The secret sharer: executive patent privilege.
The Reynolds case followed the fatal 1948 crash of an Air Force B-29 that was involved in a classified drone mission. The crash was due to engine failures in a craft that had a miserable safety and maintenance record, according to an Air Force investigation that the government fought to keep secret. The Supreme Court sided with the government, ruling that, in a time of "vigorous preparation for national defense," the judicial branch "should not jeopardize the security which the [secrets] privilege is meant to protect by insisting upon an examination of the evidence."
Decades later, declassified documents revealed that the flight had no national security import at all and that Air Force officials had perjured themselves when they told the Court otherwise. In the meantime, the ruling provided the framework for executive privilege, which the Bush administration has been trying to expand.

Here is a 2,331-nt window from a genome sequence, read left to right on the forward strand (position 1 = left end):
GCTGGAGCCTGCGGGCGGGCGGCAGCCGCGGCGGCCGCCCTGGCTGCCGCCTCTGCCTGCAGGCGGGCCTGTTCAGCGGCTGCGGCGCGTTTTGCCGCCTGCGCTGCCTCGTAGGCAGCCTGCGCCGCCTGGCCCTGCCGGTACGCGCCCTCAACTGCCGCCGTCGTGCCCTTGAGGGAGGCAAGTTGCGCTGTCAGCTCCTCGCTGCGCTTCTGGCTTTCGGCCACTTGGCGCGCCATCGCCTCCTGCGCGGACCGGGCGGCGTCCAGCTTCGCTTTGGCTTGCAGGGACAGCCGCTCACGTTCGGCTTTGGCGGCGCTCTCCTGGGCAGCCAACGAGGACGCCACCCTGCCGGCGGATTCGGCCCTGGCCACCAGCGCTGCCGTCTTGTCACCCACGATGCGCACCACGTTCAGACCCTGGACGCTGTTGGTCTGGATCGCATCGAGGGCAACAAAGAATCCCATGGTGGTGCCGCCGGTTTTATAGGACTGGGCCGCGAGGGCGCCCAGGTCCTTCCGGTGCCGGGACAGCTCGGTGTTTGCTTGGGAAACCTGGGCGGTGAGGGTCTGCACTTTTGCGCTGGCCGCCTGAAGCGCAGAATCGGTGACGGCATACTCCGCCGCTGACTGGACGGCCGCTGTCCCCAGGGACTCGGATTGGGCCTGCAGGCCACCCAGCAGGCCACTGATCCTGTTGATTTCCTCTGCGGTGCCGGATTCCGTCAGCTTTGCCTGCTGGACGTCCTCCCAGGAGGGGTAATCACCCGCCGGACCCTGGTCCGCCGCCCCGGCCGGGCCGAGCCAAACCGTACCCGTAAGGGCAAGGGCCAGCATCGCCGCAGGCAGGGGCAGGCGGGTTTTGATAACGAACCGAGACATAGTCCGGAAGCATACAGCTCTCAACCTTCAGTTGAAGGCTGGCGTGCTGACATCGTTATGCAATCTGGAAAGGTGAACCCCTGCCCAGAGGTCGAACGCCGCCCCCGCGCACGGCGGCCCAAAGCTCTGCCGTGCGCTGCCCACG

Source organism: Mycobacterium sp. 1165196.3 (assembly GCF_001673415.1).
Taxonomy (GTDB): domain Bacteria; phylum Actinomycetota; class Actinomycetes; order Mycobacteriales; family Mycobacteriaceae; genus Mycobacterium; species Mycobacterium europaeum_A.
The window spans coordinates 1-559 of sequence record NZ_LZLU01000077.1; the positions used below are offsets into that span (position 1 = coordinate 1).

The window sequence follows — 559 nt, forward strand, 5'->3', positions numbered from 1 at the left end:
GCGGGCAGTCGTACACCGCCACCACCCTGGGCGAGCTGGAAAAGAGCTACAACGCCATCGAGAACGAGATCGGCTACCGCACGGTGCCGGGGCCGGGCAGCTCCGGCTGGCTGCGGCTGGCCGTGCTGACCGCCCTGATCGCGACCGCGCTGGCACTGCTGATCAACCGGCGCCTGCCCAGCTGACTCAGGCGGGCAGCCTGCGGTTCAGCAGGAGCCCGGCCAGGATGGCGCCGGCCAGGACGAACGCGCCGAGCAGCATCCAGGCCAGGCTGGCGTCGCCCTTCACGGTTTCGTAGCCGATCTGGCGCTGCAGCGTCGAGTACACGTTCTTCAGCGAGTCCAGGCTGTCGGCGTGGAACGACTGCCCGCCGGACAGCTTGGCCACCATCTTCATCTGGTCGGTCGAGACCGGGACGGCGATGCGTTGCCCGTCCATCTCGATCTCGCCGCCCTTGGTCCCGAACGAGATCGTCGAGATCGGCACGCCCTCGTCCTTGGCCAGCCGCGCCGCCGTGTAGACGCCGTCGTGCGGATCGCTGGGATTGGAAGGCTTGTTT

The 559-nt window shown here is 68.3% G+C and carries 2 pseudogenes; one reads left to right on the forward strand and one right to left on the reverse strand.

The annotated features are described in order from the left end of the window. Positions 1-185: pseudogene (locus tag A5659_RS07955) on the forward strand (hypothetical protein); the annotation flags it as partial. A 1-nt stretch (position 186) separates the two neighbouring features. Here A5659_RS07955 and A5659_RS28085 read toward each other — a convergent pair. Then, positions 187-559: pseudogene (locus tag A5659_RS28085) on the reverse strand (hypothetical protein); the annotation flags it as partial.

Early in September Reynolds came up again, this time in an appeal of a patent case. Fifteen years ago, a team of New England inventors created the Crater Coupler, used to link pipes or cables. They negotiated with Lucent Technologies, which wanted to use it for classified government work, but the two sides could never agree. The inventors alleged in a 1998 lawsuit that Lucent has used the idea anyway and made millions with it. The U.S. Navy intervened in March 1999, saying the normal discovery process would jeopardize its right under Reynolds to keep the invention's uses secret.
On September 7, 2005, U.S. District Judge Alvin Schall agreed, saying "we are satisfied that the government claims a legitimate state secret." The decision quashes the inventors' challenge. Whether Lucent made millions off a stolen technology, we'll probably never know.
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|Title Annotation:||U.S. v. Reynolds|
|Date:||Jan 1, 2006|
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